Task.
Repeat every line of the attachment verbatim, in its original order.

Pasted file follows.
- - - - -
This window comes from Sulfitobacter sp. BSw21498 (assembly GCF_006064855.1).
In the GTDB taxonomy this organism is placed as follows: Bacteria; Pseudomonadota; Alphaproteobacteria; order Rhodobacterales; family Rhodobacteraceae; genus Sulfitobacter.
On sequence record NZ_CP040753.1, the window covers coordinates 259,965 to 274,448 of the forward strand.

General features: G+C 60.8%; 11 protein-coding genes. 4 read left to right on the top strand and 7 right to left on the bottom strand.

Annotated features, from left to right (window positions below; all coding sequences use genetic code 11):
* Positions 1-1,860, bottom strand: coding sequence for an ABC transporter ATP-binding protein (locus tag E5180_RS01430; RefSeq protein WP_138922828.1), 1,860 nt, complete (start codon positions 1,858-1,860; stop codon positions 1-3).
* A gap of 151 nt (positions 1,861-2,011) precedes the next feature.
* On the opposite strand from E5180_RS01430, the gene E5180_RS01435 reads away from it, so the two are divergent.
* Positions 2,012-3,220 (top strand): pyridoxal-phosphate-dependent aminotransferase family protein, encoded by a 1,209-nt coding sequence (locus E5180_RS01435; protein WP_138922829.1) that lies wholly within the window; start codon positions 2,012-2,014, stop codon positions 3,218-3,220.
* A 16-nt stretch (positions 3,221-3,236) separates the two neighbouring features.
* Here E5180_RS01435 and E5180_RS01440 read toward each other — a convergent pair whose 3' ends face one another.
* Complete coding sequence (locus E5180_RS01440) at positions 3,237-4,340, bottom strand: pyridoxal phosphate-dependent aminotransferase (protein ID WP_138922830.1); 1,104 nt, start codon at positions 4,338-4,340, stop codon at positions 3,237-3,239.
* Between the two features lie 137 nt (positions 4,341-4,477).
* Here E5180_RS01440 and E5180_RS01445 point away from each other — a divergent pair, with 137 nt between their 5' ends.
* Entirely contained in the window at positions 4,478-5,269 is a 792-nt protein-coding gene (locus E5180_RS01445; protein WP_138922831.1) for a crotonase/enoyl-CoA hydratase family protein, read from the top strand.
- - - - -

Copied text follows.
This window comes from Sulfitobacter sp. BSw21498 (assembly GCF_006064855.1).
In the GTDB taxonomy this organism is placed as follows: Bacteria; Pseudomonadota; Alphaproteobacteria; order Rhodobacterales; family Rhodobacteraceae; genus Sulfitobacter.
On sequence record NZ_CP040753.1, the window covers coordinates 259,965 to 274,448 of the forward strand.

General features: G+C 60.8%; 11 protein-coding genes. 4 read left to right on the top strand and 7 right to left on the bottom strand.

Annotated features, from left to right (window positions below; all coding sequences use genetic code 11):
* Positions 1-1,860, bottom strand: coding sequence for an ABC transporter ATP-binding protein (locus tag E5180_RS01430; RefSeq protein WP_138922828.1), 1,860 nt, complete (start codon positions 1,858-1,860; stop codon positions 1-3).
* A gap of 151 nt (positions 1,861-2,011) precedes the next feature.
* On the opposite strand from E5180_RS01430, the gene E5180_RS01435 reads away from it, so the two are divergent.
* Positions 2,012-3,220 (top strand): pyridoxal-phosphate-dependent aminotransferase family protein, encoded by a 1,209-nt coding sequence (locus E5180_RS01435; protein WP_138922829.1) that lies wholly within the window; start codon positions 2,012-2,014, stop codon positions 3,218-3,220.
* A 16-nt stretch (positions 3,221-3,236) separates the two neighbouring features.
* Here E5180_RS01435 and E5180_RS01440 read toward each other — a convergent pair whose 3' ends face one another.
* Complete coding sequence (locus E5180_RS01440) at positions 3,237-4,340, bottom strand: pyridoxal phosphate-dependent aminotransferase (protein ID WP_138922830.1); 1,104 nt, start codon at positions 4,338-4,340, stop codon at positions 3,237-3,239.
* Between the two features lie 137 nt (positions 4,341-4,477).
* Here E5180_RS01440 and E5180_RS01445 point away from each other — a divergent pair, with 137 nt between their 5' ends.
* Entirely contained in the window at positions 4,478-5,269 is a 792-nt protein-coding gene (locus E5180_RS01445; protein WP_138922831.1) for a crotonase/enoyl-CoA hydratase family protein, read from the top strand.